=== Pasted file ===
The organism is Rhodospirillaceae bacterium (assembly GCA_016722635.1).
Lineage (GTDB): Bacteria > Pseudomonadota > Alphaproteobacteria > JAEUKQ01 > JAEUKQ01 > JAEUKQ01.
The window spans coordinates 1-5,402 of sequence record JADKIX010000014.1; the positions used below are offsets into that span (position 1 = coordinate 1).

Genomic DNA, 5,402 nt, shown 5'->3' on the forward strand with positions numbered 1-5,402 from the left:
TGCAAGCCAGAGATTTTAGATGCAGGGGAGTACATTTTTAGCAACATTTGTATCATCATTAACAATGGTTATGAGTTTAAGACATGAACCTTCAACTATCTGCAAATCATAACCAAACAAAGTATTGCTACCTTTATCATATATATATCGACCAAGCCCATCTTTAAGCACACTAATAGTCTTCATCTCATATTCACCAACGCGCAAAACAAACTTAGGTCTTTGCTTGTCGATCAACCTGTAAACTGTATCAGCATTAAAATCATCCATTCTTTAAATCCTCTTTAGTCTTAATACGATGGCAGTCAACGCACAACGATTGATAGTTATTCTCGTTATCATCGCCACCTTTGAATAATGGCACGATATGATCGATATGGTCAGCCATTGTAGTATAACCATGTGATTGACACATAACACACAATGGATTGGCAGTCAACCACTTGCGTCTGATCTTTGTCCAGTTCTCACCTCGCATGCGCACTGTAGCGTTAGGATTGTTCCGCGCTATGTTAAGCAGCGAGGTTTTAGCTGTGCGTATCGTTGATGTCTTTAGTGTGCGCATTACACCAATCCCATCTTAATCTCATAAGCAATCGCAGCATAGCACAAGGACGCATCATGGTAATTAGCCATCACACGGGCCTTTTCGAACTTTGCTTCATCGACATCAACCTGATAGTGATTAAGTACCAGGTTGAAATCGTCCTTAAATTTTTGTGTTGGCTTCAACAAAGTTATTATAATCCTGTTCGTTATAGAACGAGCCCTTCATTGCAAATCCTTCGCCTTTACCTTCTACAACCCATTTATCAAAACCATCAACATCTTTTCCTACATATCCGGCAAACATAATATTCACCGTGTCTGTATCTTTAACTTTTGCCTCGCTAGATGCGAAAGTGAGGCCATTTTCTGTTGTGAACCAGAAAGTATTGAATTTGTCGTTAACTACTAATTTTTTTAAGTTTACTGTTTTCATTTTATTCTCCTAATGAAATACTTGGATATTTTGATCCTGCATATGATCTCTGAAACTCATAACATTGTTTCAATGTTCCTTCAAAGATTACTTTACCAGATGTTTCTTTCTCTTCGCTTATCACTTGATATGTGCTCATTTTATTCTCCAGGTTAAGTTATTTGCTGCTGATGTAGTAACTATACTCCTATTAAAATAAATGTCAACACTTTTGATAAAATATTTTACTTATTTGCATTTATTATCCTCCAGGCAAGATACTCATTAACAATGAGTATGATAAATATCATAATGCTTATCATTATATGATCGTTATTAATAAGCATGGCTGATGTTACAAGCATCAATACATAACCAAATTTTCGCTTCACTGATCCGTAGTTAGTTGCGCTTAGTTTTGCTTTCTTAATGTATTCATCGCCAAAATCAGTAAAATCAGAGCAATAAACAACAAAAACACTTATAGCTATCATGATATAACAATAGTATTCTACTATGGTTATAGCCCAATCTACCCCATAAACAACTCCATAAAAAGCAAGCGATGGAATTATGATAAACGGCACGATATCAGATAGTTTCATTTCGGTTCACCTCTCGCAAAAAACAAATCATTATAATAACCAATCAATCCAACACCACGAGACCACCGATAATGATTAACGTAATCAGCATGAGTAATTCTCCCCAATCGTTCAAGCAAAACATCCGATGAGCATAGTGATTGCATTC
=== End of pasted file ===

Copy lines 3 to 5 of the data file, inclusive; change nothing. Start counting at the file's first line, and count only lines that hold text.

The window spans coordinates 1-5,402 of sequence record JADKIX010000014.1; the positions used below are offsets into that span (position 1 = coordinate 1).

Genomic DNA, 5,402 nt, shown 5'->3' on the forward strand with positions numbered 1-5,402 from the left:
TGCAAGCCAGAGATTTTAGATGCAGGGGAGTACATTTTTAGCAACATTTGTATCATCATTAACAATGGTTATGAGTTTAAGACATGAACCTTCAACTATCTGCAAATCATAACCAAACAAAGTATTGCTACCTTTATCATATATATATCGACCAAGCCCATCTTTAAGCACACTAATAGTCTTCATCTCATATTCACCAACGCGCAAAACAAACTTAGGTCTTTGCTTGTCGATCAACCTGTAAACTGTATCAGCATTAAAATCATCCATTCTTTAAATCCTCTTTAGTCTTAATACGATGGCAGTCAACGCACAACGATTGATAGTTATTCTCGTTATCATCGCCACCTTTGAATAATGGCACGATATGATCGATATGGTCAGCCATTGTAGTATAACCATGTGATTGACACATAACACACAATGGATTGGCAGTCAACCACTTGCGTCTGATCTTTGTCCAGTTCTCACCTCGCATGCGCACTGTAGCGTTAGGATTGTTCCGCGCTATGTTAAGCAGCGAGGTTTTAGCTGTGCGTATCGTTGATGTCTTTAGTGTGCGCATTACACCAATCCCATCTTAATCTCATAAGCAATCGCAGCATAGCACAAGGACGCATCATGGTAATTAGCCATCACACGGGCCTTTTCGAACTTTGCTTCATCGACATCAACCTGATAGTGATTAAGTACCAGGTTGAAATCGTCCTTAAATTTTTGTGTTGGCTTCAACAAAGTTATTATAATCCTGTTCGTTATAGAACGAGCCCTTCATTGCAAATCCTTCGCCTTTACCTTCTACAACCCATTTATCAAAACCATCAACATCTTTTCCTACATATCCGGCAAACATAATATTCACCGTGTCTGTATCTTTAACTTTTGCCTCGCTAGATGCGAAAGTGAGGCCATTTTCTGTTGTGAACCAGAAAGTATTGAATTTGTCGTTAACTACTAATTTTTTTAAGTTTACTGTTTTCATTTTATTCTCCTAATGAAATACTTGGATATTTTGATCCTGCATATGATCTCTGAAACTCATAACATTGTTTCAATGTTCCTTCAAAGATTACTTTACCAGATGTTTCTTTCTCTTCGCTTATCACTTGATATGTGCTCATTTTATTCTCCAGGTTAAGTTATTTGCTGCTGATGTAGTAACTATACTCCTATTAAAATAAATGTCAACACTTTTGATAAAATATTTTACTTATTTGCATTTATTATCCTCCAGGCAAGATACTCATTAACAATGAGTATGATAAATATCATAATGCTTATCATTATATGATCGTTATTAATAAGCATGGCTGATGTTACAAGCATCAATACATAACCAAATTTTCGCTTCACTGATCCGTAGTTAGTTGCGCTTAGTTTTGCTTTCTTAATGTATTCATCGCCAAAATCAGTAAAATCAGAGCAATAAACAACAAAAACACTTATAGCTATCATGATATAACAATAGTATTCTACTATGGTTATAGCCCAATCTACCCCATAAACAACTCCATAAAAAGCAAGCGATGGAATTATGATAAACGGCACGATATCAGATAGTTTCATTTCGGTTCACCTCTCGCAAAAAACAAATCATTATAATAACCAATCAATCCAACACCACGAGACCACCGATAATGATTAACGTAATCAGCATGAGTAATTCTCCCCAATCGTTCAAGCAAAACATCCGATGAGCATAGTGATTGCATTC